Where are the Focused Active Managers? by Wesley R. Gray, Ph.D., Alpha Architect,, Author, Quantitative Value: A Practitioner’s Guide to Automating Intelligent Investment and Eliminating Behavioral Errors
We highlighted a few weeks ago that Smart Beta is More Expensive Than You Think.
Smart Beta and other closet-indexers are everywhere, but what happened to old-fashioned high-conviction active management in the mid/large cap space? Last I checked the market isn’t totally efficient and people are still not 100% rational. It seems that there should be some opportunities for those who are prepared to demonstrate some conviction. So who are these intrepid souls?
- ETF: Our samples of ETFs are from ETF database. We sort our samples by categories, “U.S. Equity, Large-cap, mid-cap, value, growth, and blend”. After excluding “fund of funds” and missing data, our sample include 124 ETFs.
- Mutual Fund: Samples of Mutual funds are from Morningstar Premium Fund Screener. We use the same sorting options as the ETFs and we get 6,133 samples (missing data excluded).
Focused ETF funds (with stock holdings <=50) only accounts for 8% of the funds in the universe. This percentage is consistent with the finding in the article “SEC Denies Precidian Active ETF Request.”
David Einhorn Buys Three New Stocks: These Are The Names And Theses (Q3 Letter)
David Einhorn's Greenlight Capital funds returned 5.9% in the third quarter of 2020, compared to a gain of 8.9% for the S&P 500 in the same period. This year has been particularly challenging for value investors. Growth stocks have surged as value has struggled. For Greenlight, one of Wall Street's most established value-focused investment funds, Read More
- On average, most ETFs are lower-cost index trackers, and not actively managed.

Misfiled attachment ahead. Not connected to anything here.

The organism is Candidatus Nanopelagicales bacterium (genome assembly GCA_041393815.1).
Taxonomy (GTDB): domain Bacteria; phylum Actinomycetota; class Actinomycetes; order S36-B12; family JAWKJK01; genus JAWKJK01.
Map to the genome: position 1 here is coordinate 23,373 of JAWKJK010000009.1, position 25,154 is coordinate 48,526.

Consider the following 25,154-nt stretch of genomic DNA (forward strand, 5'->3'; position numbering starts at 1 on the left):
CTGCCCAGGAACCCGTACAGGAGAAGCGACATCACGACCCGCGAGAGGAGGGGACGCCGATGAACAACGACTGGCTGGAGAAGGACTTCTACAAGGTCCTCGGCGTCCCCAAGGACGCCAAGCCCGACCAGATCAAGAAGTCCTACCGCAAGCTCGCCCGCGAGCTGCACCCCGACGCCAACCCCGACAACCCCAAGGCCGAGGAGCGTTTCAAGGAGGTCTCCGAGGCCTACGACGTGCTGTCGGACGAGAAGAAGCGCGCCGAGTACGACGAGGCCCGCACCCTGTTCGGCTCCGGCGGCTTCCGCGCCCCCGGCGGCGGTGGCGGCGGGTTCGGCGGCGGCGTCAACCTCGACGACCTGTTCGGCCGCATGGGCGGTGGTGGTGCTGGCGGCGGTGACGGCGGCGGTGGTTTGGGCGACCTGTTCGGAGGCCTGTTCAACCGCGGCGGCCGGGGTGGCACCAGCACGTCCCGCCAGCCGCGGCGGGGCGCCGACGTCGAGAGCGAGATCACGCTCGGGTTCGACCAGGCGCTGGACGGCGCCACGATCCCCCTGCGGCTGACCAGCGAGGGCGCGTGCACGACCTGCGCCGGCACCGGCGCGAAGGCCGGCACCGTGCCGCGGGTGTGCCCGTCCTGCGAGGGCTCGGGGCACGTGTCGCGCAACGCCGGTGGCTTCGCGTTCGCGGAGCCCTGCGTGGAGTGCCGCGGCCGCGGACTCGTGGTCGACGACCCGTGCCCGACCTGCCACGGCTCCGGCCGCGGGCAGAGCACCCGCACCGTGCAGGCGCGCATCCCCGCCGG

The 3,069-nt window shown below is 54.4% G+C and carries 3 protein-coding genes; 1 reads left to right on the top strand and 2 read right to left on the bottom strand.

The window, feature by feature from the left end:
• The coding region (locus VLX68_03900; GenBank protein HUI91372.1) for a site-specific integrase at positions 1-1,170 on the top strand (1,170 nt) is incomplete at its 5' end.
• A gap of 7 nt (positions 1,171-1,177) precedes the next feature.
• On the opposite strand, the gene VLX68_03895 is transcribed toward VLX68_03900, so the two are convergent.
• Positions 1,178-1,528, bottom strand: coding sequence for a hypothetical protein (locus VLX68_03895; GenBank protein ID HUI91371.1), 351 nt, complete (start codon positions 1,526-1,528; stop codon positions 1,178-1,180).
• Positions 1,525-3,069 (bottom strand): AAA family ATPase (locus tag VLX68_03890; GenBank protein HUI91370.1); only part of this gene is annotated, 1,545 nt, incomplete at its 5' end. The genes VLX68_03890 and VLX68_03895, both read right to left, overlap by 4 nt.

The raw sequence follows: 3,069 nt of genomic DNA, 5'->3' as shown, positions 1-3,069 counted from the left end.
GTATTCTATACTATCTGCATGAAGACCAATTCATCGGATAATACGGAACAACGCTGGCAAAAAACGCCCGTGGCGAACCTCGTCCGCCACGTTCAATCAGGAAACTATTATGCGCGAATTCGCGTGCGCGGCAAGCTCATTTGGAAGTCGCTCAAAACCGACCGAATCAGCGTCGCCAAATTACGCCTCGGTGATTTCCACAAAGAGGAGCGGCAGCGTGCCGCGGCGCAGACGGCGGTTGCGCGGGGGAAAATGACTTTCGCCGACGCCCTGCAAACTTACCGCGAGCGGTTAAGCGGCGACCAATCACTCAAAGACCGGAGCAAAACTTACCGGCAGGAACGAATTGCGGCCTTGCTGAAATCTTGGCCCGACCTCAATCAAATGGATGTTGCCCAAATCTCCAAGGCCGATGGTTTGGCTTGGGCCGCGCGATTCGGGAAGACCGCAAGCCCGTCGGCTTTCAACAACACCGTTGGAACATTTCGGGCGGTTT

The results are hypothetical results and are NOT an indicator of future results and do NOT represent returns that any investor actually attained. Indexes are unmanaged, do not reflect management or trading fees, and one cannot invest directly in an index. Additional information regarding the construction of these results is available upon request.There is a higher percentage of mutual funds that are focused (about 23%) compared with ETFs. The average expensive ratio of focused mutual funds is 128 bps. The more “active” the fund–the higher the cost–on average.
The results are hypothetical results and are NOT an indicator of future results and do NOT represent returns that any investor actually attained. Indexes are unmanaged, do not reflect management or trading fees, and one cannot invest directly in an index. Additional information regarding the construction of these results is available upon request.There seems to be a lack of focused ETFs, but a glut of expensive focused mutual funds. When will we see active ETFs finally take off? Maybe never?
If you liked this post, don’t forget to subscribe to Alpha Architect